“What’s in a name? that which we call a rose by any other name would smell as sweet; So Romeo would, were he Romeo call’d, retain that dear perfection which he owes without that title” (Juliet, Romeo and Juliet, Act II, Scene II).
The line above is taken from William Shakespeare’s Romeo and Juliet, one of the most famous plays the playwright penned in his lifetime. The topic of discussion within Juliet’s lines to Romeo above concerns his name. “Deny thy father and refuse thy name, and I’ll no longer be a Capulet” is another famous line from the same play in which Juliet tells Romeo to deny his family name and she would deny hers, too. Romeo would retain the wonderful character he had apart from his first or last name. Being a Montague wasn’t what gave him worth; he had a self-worth that was completely detached from his last name.
If “a rose by any other name would smell as sweet,” then “a feature by any other name will work the same.” This is my contention with a feature that has been rumored for Apple’s iPhone 6s – a feature called “Force Touch.”
Many tech enthusiasts have thrown around the term “Force Touch” at length, but few have gone into detail regarding what it is. What is Force Touch? Force Touch is a new feature Apple’s preparing for the iPhone 6s that allows the screen to respond to your touch properly. If you perform a “light” touch on the screen, a tap, iOS will respond differently than if you perform a “hard” or “force” touch. Performing a force touch on the Bluetooth icon in your bottom notification window will take you to your Bluetooth settings. The name may imply the feature is new, but Force Touch is nothing more than a long press on the screen. Apple’s name for it (Force Touch) gives the impression that it’s something new that’s yet to arrive in the mobile experience. In reality, Samsung devices have had the long press feature since as early as two years ago with the Galaxy S4 and Galaxy Note 3 (if not earlier).
This is not a surprise. Apple has a good track record with using new labels as an effective marketing. Take the Retina display, for example: so many consumers view the Retina Display as Apple’s own unique panel for the iPhone and iPad, but few know the truth – it’s really nothing more than Apple’s name for a basic LCD panel. LCD panels are cheap and easy to manufacture.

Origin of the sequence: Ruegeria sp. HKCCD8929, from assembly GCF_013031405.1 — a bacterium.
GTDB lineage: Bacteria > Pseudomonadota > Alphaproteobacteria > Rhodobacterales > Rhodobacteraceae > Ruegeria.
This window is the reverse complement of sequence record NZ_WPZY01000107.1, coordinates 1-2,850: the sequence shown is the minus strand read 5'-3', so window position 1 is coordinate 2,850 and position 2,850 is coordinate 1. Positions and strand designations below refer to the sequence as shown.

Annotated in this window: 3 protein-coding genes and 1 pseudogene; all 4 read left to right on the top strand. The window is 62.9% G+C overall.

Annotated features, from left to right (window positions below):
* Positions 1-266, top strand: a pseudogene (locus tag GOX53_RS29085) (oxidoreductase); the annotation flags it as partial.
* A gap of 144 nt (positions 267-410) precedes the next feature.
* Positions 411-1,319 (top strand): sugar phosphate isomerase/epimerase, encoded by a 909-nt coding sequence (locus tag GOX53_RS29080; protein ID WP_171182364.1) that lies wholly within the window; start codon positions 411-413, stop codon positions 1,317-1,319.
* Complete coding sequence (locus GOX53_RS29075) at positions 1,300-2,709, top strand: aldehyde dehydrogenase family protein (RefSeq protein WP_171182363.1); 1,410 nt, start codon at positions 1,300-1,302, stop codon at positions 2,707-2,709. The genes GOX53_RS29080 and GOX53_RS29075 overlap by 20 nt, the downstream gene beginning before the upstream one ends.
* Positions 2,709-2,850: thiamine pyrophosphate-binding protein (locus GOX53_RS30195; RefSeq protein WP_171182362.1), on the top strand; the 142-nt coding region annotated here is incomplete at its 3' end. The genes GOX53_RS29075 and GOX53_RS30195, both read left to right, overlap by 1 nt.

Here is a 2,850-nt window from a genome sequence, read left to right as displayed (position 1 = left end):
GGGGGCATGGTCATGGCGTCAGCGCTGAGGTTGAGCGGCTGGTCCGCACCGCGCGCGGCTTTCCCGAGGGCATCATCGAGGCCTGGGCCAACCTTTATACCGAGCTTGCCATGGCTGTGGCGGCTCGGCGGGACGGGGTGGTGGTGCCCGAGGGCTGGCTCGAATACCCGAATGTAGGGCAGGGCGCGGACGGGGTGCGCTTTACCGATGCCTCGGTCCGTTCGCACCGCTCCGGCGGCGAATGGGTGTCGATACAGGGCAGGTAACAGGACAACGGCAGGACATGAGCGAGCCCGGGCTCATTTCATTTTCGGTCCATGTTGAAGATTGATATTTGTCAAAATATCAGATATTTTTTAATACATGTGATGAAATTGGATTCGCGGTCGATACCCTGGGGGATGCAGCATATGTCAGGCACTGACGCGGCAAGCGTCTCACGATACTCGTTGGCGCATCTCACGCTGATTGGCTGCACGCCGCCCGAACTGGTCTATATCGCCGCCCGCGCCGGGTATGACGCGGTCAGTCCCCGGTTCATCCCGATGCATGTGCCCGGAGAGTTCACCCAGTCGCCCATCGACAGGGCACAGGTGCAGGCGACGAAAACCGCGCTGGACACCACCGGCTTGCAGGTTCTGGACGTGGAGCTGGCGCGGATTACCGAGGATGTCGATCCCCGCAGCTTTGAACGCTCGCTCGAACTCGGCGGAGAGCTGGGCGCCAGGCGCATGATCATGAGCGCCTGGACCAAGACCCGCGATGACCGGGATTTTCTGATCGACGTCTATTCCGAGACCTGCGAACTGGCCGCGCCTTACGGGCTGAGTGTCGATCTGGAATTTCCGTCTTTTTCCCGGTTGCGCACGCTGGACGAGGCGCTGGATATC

Apple does add its own unique material to the display panel to give good viewing angles, and its LCD screens are deemed the best LCD panels in the world by display expert DisplayMate, but the majority of the display is manufactured by companies such as Sharp, LG, and even its staunch Android rival, Samsung. Retina Display is nothing more than “a sharp screen that’s crystal-clear to the eye.” This sounds fine and good, but it’s nothing worth marketing. At least, Apple has yet to explain how or why it should have the label “Retina Display” for its iPhone and iPad displays.
The company has done the same thing with Touch ID. Touch ID has revolutionized fingerprint scanners in the smartphone experience, but Apple wasn’t the first to bring a fingerprint scanner to smartphones (Motorola’s Atrix HD takes the prize here) and Apple acquired the company AuthenTec who produced fingerprint scanners. Touch ID is a name that separates Apple’s fingerprint scanner apart from the others, but the function is the same – to help consumers register their fingerprint. Samsung’s use of the feature in its Galaxy S6 and S6 edge (and soon, the Galaxy Note 5) shows that the Touch ID concept (not the name, mind you) is not native to Apple.
“Retina Display,” “Touch ID,” and “Force Touch” are all fancy names for basic features within the smartphone experience that capitalize on current technology. Force Touch has always been a long press, Touch ID has always been digital fingerprinting (which has been in existence for some time now), and the Retina Display is a crystal-clear display of Apple’s choosing (but is bested by AMOLED displays in the market). Apple’s feature names give the impression that Apple’s introducing a new feature, but a feature by any other name (whether Force Touch or long press) will work the same. Apple’s label gives a new name to an old feature.
To see how the feature works, visit the source link below.